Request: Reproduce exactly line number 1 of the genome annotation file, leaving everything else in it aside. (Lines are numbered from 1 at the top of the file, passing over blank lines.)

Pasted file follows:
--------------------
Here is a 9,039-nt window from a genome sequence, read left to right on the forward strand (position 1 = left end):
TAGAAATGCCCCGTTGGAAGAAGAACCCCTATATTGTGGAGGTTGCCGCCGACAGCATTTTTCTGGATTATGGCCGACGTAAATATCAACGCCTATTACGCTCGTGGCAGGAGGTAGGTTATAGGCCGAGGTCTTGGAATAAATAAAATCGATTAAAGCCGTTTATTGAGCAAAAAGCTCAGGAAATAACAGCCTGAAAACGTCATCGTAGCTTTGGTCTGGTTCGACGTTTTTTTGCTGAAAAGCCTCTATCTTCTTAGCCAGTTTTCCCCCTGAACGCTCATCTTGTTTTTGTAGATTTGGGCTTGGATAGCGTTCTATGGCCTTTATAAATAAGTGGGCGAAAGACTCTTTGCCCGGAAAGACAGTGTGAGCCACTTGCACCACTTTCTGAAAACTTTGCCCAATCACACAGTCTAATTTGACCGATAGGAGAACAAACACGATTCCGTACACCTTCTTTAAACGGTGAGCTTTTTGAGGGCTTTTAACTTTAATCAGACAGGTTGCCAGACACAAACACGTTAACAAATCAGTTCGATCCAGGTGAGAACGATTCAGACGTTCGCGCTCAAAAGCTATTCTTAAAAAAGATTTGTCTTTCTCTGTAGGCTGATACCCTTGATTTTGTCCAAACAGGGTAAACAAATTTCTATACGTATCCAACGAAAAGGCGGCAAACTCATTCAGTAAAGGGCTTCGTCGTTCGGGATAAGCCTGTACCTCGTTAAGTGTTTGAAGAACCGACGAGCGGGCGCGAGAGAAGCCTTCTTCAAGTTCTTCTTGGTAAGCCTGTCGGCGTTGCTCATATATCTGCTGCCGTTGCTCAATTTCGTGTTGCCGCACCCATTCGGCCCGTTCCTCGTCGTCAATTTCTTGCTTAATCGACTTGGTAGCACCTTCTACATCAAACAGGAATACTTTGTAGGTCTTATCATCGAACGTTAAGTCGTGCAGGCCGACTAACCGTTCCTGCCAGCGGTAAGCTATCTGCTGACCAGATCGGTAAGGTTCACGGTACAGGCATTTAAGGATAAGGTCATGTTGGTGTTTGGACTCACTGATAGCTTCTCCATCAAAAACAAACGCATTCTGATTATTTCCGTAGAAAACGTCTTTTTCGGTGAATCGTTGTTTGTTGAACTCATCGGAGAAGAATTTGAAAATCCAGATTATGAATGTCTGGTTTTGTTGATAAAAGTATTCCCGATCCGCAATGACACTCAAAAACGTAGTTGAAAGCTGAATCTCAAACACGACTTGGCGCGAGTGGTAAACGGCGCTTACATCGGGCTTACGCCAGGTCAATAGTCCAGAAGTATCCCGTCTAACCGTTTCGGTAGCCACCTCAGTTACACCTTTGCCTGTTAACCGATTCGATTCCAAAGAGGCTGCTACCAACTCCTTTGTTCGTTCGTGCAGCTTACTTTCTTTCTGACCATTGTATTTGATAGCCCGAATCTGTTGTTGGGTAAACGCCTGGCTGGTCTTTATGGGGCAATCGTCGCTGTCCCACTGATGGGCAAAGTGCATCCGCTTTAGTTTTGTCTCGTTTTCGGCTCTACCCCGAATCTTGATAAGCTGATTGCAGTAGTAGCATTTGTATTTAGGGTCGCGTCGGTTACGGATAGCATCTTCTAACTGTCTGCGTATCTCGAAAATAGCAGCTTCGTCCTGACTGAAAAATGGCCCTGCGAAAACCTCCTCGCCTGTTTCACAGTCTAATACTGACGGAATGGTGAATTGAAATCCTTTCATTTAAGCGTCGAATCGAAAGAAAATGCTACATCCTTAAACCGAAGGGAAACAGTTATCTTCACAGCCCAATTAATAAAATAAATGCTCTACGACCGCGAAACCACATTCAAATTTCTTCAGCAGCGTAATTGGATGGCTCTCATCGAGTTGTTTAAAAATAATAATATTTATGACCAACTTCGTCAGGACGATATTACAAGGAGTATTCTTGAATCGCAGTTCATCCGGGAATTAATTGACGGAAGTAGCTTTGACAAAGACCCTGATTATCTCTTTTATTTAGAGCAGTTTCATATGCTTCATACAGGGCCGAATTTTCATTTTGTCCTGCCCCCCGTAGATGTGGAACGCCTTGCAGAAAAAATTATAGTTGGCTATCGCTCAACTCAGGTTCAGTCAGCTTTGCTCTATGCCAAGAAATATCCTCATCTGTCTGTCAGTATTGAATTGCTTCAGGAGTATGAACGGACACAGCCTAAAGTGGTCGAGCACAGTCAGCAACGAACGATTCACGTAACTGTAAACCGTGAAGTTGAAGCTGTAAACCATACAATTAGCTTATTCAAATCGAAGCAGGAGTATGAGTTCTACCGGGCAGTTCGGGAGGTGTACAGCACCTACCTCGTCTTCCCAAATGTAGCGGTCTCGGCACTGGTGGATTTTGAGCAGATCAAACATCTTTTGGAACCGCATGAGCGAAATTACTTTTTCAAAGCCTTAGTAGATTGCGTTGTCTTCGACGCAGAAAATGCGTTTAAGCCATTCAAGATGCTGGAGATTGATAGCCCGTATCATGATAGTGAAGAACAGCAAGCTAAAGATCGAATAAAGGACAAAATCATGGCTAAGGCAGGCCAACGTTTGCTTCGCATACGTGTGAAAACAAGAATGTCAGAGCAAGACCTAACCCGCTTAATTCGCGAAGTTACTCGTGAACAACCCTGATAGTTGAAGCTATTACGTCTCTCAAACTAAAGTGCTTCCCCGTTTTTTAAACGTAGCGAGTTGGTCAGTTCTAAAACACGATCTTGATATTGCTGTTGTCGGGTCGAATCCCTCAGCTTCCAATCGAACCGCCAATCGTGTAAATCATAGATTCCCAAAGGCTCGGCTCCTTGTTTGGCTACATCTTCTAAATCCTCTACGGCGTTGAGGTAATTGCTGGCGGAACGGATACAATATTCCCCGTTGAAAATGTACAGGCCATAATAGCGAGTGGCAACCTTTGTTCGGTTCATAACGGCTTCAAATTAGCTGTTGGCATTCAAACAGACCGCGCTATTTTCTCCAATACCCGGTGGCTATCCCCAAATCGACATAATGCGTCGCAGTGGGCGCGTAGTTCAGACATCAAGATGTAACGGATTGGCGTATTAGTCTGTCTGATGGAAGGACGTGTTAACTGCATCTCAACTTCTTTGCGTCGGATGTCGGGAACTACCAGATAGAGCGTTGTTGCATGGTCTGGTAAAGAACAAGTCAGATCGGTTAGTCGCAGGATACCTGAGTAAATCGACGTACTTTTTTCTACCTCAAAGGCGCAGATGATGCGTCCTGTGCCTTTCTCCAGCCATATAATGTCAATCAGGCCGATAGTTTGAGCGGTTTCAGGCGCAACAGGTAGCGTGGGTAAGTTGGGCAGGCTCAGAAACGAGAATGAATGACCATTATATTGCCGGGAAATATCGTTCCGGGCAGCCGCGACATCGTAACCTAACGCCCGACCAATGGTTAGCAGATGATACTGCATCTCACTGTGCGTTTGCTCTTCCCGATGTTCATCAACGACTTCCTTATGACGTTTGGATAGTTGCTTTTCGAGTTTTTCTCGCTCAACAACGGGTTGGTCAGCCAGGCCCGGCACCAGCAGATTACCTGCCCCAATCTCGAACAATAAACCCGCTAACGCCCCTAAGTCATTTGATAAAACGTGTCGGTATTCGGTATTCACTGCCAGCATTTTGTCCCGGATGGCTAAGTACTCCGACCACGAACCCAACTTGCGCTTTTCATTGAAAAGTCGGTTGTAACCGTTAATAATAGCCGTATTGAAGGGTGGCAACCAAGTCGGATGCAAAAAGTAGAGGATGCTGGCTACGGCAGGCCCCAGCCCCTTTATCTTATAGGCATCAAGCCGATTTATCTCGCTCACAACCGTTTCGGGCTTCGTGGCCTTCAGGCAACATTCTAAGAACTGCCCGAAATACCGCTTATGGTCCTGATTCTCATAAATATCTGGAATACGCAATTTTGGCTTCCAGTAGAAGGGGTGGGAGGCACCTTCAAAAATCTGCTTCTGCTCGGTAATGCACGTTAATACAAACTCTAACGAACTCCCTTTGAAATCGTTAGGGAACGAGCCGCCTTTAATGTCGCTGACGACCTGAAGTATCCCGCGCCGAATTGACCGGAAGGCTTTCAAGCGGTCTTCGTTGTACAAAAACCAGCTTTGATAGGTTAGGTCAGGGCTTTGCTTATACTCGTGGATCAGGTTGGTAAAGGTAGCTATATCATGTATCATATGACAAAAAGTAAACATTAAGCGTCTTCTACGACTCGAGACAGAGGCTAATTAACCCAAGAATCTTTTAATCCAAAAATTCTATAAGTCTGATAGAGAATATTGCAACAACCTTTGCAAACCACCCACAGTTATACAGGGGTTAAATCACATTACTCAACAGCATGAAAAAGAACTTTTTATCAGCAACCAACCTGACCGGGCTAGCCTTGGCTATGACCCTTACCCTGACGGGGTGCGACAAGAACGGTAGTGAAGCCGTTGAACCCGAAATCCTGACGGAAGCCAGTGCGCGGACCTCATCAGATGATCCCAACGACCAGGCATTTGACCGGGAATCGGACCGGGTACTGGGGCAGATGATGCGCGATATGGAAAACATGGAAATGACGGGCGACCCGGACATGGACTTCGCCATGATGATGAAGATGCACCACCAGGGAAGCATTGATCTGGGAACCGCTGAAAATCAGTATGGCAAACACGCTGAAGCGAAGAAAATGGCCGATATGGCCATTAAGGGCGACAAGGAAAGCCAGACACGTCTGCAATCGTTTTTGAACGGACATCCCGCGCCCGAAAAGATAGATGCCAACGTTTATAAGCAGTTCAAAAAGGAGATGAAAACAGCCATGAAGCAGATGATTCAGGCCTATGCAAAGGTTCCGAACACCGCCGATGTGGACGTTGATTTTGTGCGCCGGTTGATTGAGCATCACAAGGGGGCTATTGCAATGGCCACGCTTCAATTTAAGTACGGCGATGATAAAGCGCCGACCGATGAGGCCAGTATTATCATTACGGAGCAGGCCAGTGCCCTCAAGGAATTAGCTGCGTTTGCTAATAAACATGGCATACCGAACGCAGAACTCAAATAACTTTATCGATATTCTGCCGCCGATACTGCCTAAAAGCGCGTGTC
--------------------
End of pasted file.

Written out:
Here is a 9,039-nt window from a genome sequence, read left to right on the forward strand (position 1 = left end):